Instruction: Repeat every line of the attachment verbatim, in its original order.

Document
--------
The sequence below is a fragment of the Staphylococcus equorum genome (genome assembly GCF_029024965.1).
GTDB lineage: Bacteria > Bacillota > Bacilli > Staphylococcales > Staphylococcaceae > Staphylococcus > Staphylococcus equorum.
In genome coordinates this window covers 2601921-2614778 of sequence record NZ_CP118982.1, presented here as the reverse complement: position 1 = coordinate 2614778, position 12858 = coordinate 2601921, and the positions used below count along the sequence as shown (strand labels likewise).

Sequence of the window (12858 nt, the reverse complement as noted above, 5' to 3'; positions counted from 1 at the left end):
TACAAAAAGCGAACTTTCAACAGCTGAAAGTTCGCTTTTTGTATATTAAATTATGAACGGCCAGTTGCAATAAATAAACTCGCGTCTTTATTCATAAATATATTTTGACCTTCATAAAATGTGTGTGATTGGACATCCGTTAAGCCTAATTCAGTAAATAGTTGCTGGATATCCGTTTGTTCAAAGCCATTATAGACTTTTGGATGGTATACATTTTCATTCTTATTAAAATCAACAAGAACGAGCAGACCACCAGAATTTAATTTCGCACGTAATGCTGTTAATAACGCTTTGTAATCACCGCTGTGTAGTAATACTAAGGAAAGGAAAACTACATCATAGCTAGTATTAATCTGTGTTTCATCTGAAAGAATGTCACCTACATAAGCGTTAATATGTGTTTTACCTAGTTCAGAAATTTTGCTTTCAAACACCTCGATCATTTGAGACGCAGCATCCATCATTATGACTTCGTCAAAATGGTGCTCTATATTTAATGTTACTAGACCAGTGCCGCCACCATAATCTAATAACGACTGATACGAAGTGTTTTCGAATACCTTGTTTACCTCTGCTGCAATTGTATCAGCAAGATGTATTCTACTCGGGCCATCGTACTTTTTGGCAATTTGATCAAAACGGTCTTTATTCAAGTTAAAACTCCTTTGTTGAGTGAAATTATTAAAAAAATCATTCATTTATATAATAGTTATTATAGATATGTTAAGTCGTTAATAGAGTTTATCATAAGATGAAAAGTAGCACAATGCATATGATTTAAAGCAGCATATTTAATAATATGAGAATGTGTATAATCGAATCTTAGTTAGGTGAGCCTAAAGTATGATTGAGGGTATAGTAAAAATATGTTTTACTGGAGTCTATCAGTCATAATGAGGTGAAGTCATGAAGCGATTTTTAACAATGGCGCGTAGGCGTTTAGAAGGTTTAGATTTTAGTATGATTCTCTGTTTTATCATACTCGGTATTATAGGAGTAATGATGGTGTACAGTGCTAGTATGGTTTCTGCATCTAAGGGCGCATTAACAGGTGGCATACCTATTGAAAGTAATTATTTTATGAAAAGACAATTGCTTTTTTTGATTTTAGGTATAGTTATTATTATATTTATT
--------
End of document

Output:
The sequence below is a fragment of the Staphylococcus equorum genome (genome assembly GCF_029024965.1).
GTDB lineage: Bacteria > Bacillota > Bacilli > Staphylococcales > Staphylococcaceae > Staphylococcus > Staphylococcus equorum.
In genome coordinates this window covers 2601921-2614778 of sequence record NZ_CP118982.1, presented here as the reverse complement: position 1 = coordinate 2614778, position 12858 = coordinate 2601921, and the positions used below count along the sequence as shown (strand labels likewise).

Sequence of the window (12858 nt, the reverse complement as noted above, 5' to 3'; positions counted from 1 at the left end):
TACAAAAAGCGAACTTTCAACAGCTGAAAGTTCGCTTTTTGTATATTAAATTATGAACGGCCAGTTGCAATAAATAAACTCGCGTCTTTATTCATAAATATATTTTGACCTTCATAAAATGTGTGTGATTGGACATCCGTTAAGCCTAATTCAGTAAATAGTTGCTGGATATCCGTTTGTTCAAAGCCATTATAGACTTTTGGATGGTATACATTTTCATTCTTATTAAAATCAACAAGAACGAGCAGACCACCAGAATTTAATTTCGCACGTAATGCTGTTAATAACGCTTTGTAATCACCGCTGTGTAGTAATACTAAGGAAAGGAAAACTACATCATAGCTAGTATTAATCTGTGTTTCATCTGAAAGAATGTCACCTACATAAGCGTTAATATGTGTTTTACCTAGTTCAGAAATTTTGCTTTCAAACACCTCGATCATTTGAGACGCAGCATCCATCATTATGACTTCGTCAAAATGGTGCTCTATATTTAATGTTACTAGACCAGTGCCGCCACCATAATCTAATAACGACTGATACGAAGTGTTTTCGAATACCTTGTTTACCTCTGCTGCAATTGTATCAGCAAGATGTATTCTACTCGGGCCATCGTACTTTTTGGCAATTTGATCAAAACGGTCTTTATTCAAGTTAAAACTCCTTTGTTGAGTGAAATTATTAAAAAAATCATTCATTTATATAATAGTTATTATAGATATGTTAAGTCGTTAATAGAGTTTATCATAAGATGAAAAGTAGCACAATGCATATGATTTAAAGCAGCATATTTAATAATATGAGAATGTGTATAATCGAATCTTAGTTAGGTGAGCCTAAAGTATGATTGAGGGTATAGTAAAAATATGTTTTACTGGAGTCTATCAGTCATAATGAGGTGAAGTCATGAAGCGATTTTTAACAATGGCGCGTAGGCGTTTAGAAGGTTTAGATTTTAGTATGATTCTCTGTTTTATCATACTCGGTATTATAGGAGTAATGATGGTGTACAGTGCTAGTATGGTTTCTGCATCTAAGGGCGCATTAACAGGTGGCATACCTATTGAAAGTAATTATTTTATGAAAAGACAATTGCTTTTTTTGATTTTAGGTATAGTTATTATTATATTTATT